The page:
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  • Letter to the Editor
  • Open Access

Cardiac regeneration in Xenopus tropicalis and Xenopus laevis: discrepancies and problems

Cell & Bioscience20188:32

https://doi.org/10.1186/s13578-018-0230-6

  • Received: 14 February 2018
  • Accepted: 16 April 2018
  • Published:

Abstract

Two studies have recently focused on adult heart regeneration in Xenopus. While we reported on cardiac myogenic regeneration in Xenopus tropicalis after injury, Marshall and colleagues found no regeneration in an injured heart in Xenopus laevis. Here, we would like to join the discussion initiated by Marshall et al. who debated the methods and species differences in both studies. We agree with their view that the species difference in cardiac regenerative capacity could lead to different results in both of these studies. Moreover, we suggest that the age of the animals used in these studies could lead to differences in regeneration. A 5-year old X. laevis is much more advanced in age than a 1-year old X. tropicalis. The other reason for the discrepancies could be the size of the clot. Due to different resection protocols, the clot formed after the endoscopic resection performed by Marshall et al. was much larger than that after a conventional resection, as used in our study. Furthermore, the difference in the site of injury could influence the healing and regeneration differences. The influence of the organismal age, techniques used to induce injury and site of injury on regeneration need to be examined in detail to assess the regenerative potential of the amphibian heart.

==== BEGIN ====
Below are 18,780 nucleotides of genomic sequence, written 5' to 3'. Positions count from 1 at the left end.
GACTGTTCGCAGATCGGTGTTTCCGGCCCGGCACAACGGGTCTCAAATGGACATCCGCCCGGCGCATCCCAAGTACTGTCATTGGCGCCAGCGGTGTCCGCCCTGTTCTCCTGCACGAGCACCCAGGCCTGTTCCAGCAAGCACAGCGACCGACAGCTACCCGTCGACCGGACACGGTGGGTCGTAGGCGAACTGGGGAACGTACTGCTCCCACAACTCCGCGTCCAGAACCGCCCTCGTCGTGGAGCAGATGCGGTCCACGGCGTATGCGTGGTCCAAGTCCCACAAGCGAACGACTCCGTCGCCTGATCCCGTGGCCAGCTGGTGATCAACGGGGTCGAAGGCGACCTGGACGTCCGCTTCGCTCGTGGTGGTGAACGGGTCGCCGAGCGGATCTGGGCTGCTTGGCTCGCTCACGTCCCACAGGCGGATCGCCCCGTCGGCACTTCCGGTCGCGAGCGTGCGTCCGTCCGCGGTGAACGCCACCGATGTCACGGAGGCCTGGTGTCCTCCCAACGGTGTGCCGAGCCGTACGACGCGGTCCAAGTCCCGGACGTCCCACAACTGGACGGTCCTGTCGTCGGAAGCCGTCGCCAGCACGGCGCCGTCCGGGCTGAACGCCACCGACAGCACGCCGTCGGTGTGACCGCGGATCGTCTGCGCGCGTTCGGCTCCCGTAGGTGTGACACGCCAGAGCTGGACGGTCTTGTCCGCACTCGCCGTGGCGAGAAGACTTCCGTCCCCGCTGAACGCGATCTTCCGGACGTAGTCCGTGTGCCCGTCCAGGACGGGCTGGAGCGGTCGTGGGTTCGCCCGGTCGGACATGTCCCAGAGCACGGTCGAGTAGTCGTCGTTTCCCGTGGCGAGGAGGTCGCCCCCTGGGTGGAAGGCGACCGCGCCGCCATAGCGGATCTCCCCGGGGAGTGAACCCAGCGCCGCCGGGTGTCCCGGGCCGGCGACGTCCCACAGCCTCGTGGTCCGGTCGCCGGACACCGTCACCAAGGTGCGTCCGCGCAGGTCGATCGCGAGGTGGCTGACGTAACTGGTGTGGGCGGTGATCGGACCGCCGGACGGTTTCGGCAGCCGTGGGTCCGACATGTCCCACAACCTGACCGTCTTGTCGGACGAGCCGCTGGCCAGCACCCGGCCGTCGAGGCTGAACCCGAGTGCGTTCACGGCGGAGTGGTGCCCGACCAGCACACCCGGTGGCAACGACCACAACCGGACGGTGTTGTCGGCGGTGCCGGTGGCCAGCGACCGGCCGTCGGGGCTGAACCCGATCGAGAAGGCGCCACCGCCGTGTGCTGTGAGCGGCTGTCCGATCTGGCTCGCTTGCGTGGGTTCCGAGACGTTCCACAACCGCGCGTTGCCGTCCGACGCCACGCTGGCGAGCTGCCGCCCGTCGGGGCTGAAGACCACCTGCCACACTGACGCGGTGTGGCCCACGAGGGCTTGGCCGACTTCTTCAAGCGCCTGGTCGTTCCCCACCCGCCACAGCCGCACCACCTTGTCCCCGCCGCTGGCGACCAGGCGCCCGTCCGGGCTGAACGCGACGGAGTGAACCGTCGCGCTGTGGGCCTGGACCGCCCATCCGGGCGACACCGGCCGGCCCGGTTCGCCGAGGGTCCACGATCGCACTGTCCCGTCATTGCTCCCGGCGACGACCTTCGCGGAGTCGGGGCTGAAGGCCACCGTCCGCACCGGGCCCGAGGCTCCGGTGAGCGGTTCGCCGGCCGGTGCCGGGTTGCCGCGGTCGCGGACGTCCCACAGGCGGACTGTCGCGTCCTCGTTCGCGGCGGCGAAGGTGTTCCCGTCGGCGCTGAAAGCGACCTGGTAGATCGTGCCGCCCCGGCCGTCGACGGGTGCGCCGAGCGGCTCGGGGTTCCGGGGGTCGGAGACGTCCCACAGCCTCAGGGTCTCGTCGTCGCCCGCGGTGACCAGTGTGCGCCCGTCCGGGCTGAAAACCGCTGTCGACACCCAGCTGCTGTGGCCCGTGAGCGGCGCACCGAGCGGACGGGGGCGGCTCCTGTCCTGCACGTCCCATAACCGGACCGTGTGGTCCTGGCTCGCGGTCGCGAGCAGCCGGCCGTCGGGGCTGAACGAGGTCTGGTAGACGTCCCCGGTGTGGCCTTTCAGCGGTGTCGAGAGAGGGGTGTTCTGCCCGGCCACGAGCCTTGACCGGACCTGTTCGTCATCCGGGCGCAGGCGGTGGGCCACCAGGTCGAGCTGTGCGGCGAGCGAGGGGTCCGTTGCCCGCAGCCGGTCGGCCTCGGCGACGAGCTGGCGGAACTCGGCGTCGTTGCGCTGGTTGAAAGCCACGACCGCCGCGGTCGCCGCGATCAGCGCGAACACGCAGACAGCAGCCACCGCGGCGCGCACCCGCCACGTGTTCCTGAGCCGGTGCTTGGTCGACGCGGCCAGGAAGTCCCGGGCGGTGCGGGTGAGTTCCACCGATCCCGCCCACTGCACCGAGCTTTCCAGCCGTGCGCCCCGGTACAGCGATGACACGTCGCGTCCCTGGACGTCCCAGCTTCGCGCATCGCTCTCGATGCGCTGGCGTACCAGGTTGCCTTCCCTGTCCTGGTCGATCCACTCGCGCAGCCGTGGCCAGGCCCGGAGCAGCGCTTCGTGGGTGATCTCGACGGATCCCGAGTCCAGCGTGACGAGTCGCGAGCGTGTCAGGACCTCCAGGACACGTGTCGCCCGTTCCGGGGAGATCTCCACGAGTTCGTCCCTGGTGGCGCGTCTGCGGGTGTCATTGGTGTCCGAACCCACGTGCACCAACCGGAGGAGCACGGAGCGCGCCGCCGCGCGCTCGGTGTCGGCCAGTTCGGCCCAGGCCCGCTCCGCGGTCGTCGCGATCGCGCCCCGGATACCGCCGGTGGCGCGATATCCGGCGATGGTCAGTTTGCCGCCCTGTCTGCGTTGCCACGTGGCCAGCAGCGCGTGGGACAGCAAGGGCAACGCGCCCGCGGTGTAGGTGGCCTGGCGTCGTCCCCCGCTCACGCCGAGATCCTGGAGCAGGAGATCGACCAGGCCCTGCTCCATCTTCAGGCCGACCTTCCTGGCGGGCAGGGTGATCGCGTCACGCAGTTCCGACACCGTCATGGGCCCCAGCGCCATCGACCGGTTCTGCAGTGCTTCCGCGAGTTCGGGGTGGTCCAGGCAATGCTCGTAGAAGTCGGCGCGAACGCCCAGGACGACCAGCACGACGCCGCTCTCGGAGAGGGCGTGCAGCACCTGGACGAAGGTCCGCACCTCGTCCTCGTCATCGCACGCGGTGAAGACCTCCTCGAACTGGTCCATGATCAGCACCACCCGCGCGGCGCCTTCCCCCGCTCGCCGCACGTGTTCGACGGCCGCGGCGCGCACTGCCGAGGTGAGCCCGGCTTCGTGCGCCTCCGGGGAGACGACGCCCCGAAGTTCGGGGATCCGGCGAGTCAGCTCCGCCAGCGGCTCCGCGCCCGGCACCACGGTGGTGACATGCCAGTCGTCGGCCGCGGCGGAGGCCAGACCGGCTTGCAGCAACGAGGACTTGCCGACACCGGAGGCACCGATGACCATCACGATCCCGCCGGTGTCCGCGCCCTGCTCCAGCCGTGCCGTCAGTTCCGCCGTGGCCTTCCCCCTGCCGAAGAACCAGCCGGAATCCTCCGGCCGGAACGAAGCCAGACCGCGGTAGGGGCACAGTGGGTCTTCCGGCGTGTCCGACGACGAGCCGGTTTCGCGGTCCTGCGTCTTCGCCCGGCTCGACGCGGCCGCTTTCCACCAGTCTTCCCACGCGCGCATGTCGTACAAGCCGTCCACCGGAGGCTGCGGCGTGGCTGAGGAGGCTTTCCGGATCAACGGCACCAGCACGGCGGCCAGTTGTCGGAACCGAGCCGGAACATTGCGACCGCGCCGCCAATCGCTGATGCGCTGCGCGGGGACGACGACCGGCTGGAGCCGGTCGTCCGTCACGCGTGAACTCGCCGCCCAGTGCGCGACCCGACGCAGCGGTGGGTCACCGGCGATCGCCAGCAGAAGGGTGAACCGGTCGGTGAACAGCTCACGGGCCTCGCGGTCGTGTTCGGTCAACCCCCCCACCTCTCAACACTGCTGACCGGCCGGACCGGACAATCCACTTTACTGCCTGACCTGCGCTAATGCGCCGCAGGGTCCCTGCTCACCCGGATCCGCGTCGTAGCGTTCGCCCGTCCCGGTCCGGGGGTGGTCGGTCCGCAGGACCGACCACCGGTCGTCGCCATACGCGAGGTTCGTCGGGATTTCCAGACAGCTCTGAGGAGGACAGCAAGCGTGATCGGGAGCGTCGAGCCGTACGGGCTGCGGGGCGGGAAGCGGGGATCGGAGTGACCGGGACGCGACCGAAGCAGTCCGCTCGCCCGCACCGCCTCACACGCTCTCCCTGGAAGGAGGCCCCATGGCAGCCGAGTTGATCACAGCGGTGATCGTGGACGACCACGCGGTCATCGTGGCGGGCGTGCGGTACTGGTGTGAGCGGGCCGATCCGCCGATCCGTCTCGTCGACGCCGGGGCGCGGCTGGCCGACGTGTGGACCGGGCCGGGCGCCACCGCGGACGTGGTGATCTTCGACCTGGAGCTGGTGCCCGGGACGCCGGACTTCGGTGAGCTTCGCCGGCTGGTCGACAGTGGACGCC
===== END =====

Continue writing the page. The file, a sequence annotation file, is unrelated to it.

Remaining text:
Keywords

  • X. tropicalis
  • Xenopus laevis
  • Cardiac regeneration
  • Heart injury

Dear Editor,

First, thank you for the invitation to provide a response to the Letter-to-the-Editor by Marshall and colleagues: “Is adult cardiac regeneration absent in Xenopus laevis yet present in Xenopus tropicalis?”. In the letter, the authors compared the methodical approaches carried out in our publication entitled “Heart regeneration in adult X. tropicalis after apical resection” [1] and in their publication entitled “Persistent fibrosis, hypertrophy and sarcomere disorganisation after endoscopy-guided heart resection in adult Xenopus” [2] and discussed the discrepancy between these studies. Here, we would like to respond to the possible discrepancies regarding Xenopus cardiac regeneration described in the two publications.

Some of the aspects discussed in this manuscript are interesting. First, we agree with the view of Marshall and colleagues that the differences in the cardiac regenerative capacity of X. tropicalis and X. laevis could lead to different results in both of these studies. Although X. tropicalis and X. laevis belong to the same genus, their genomes are significantly different; X. laevis is an allotetraploid, and X. tropicalis has a true diploid genome.

After reviewing both articles, we believe that the age of the animals used in these studies could have caused the discrepancies. In Marshall’s study, the author found that no regeneration occurred after cardiac injury in 5-year old X. laevis [2]. By contrast, in X. tropicalis, we found scar-free regeneration in over 60% of animals subjected to apex resection. The X. tropicalis frogs used in our study were all less than 1-year old [1]. The sexual maturity of X. tropicalis is approximately 4–6 months, while that of X. laevis is approximately 12–18 months. Taking the sexual maturity and average lifespan as standards to evaluate the age difference, the X. tropicalis frogs that were used in our study were in the young adult stage, while the X. laevis frogs used in the Marshall study were approximately middle-aged or may have been in upper middle age. The regeneration potential is well known to decline with age and increases the fibrosis potential in most tissues and organs. Indeed, in X. laevis tadpoles, the tail regeneration ability decreases with age [3]. Hence, the age difference may be a contributing factor that leads to the different outcomes from these two reports.